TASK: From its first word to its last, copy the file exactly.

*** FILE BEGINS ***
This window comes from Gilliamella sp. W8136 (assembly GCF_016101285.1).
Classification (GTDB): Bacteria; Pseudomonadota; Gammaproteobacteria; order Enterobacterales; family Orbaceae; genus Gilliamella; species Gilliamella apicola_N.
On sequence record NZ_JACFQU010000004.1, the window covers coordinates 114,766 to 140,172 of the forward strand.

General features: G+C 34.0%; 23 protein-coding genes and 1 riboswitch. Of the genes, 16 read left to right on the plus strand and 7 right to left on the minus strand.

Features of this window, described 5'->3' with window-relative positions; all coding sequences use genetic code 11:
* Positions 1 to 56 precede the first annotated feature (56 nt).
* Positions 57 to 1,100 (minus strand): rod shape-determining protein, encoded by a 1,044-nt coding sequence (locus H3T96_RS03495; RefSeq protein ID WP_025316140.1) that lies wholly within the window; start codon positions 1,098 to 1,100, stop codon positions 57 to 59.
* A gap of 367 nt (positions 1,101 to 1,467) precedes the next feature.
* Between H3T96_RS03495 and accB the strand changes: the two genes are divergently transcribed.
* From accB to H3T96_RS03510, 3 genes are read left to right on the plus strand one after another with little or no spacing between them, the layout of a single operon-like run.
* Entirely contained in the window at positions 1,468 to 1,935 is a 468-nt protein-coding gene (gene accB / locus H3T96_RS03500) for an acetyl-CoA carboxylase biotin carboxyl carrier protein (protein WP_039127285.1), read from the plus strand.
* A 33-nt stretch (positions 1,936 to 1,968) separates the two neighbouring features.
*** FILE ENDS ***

This window comes from Gilliamella sp. W8136 (assembly GCF_016101285.1).
Classification (GTDB): Bacteria; Pseudomonadota; Gammaproteobacteria; order Enterobacterales; family Orbaceae; genus Gilliamella; species Gilliamella apicola_N.
On sequence record NZ_JACFQU010000004.1, the window covers coordinates 114,766 to 140,172 of the forward strand.

General features: G+C 34.0%; 23 protein-coding genes and 1 riboswitch. Of the genes, 16 read left to right on the plus strand and 7 right to left on the minus strand.

Features of this window, described 5'->3' with window-relative positions; all coding sequences use genetic code 11:
* Positions 1 to 56 precede the first annotated feature (56 nt).
* Positions 57 to 1,100 (minus strand): rod shape-determining protein, encoded by a 1,044-nt coding sequence (locus H3T96_RS03495; RefSeq protein ID WP_025316140.1) that lies wholly within the window; start codon positions 1,098 to 1,100, stop codon positions 57 to 59.
* A gap of 367 nt (positions 1,101 to 1,467) precedes the next feature.
* Between H3T96_RS03495 and accB the strand changes: the two genes are divergently transcribed.
* From accB to H3T96_RS03510, 3 genes are read left to right on the plus strand one after another with little or no spacing between them, the layout of a single operon-like run.
* Entirely contained in the window at positions 1,468 to 1,935 is a 468-nt protein-coding gene (gene accB / locus H3T96_RS03500) for an acetyl-CoA carboxylase biotin carboxyl carrier protein (protein WP_039127285.1), read from the plus strand.
* A 33-nt stretch (positions 1,936 to 1,968) separates the two neighbouring features.